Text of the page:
The Justice Department and the CIA today announced they're opening a "preliminary inquiry" into growing questions about the destruction of CIA tapes showing the harsh interrogation of terror suspects.
"I welcome this inquiry and the CIA will cooperate fully," CIA Director Michael Hayden said in his agency's statement. "I welcome it as an opportunity to address questions that have arisen over the destruction back in 2005 of videotapes."
The statement noted that the Justice Department uses the term "preliminary inquiry" to refer a fact-gathering investigation intended to determine whether a wider investigation may be warranted.
The inquiry comes amid growing outrage on Capitol Hill.
Today, Jose Rodriguez, the CIA official at the center of the tapes controversy, was not talking. Rodriguez, who is retiring from the agency, gave the order to destroy the tapes.
Mike Scheuer, a former CIA officer who once worked for Rodriguez, told ABC News he did the right thing.
"It contained the video of the interrogation techniques that were permitted by the White House," Scheuer said. "Most importantl,y it contained photographs and the voice of officers whose ability to operate in defense of America depends on their anonymity. So I think Mr. Rodriguez was very much correct in destroying those tapes."
Hayden backed up Rodriguez by saying the tapes could have revealed the identity of covert agents.
But that does not wash with members of Congress who called for investigations. They say the names of CIA interrogators could have been protected without destroying the tapes.
"There's a law against disclosing the names of agents," said Sen. Carl Levin, D-Mich. "We have a law against it. We can't disclose the names of agents. So it was a pitiful excuse."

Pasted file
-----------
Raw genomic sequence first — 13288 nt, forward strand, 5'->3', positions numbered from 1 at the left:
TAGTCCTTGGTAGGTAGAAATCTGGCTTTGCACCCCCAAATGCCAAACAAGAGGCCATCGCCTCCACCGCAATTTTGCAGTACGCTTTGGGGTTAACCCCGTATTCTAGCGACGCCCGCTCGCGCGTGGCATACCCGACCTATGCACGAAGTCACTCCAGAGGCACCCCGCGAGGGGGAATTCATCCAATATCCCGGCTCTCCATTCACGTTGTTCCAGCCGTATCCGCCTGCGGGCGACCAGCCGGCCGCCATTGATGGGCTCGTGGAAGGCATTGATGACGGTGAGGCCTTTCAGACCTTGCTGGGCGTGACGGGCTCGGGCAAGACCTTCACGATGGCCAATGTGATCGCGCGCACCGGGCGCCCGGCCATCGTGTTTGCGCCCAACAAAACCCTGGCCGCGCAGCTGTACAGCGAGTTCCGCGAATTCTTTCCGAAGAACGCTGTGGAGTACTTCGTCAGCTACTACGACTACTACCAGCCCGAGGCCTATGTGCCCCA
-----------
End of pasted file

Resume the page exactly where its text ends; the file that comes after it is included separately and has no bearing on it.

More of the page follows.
Even though the tapes show the agents, the CIA's critics say that is still no reason to destroy them. They say the tapes could have been electronically altered to protect identities, a familiar technique on television.
Critics suspect the CIA was trying to protect itself from disgrace and criminal prosecution. The tapes were destroyed in November 2005, the same month ABC News reported harsh interrogation techniques such as waterboarding were used.
"The CIA knew that people committing torture could be tried criminally themselves," said Jonathan Turley, a law professor at George Washington University, "so the very people engaged in alleged criminal conduct destroy the evidence."
Congress wants to know whether Rodriguez acted alone in having the tapes destroyed.
ABC News reported that White House lawyer Harriet Myers urged him not to do it. But, a former CIA official told ABC News that, if she had wanted to, "she could have ordered him not to destroy them."
"After all," the source said, "Rodriguez and the CIA work for the White House … not the other way around."
ABC News' John Cochran reported this story for "World News."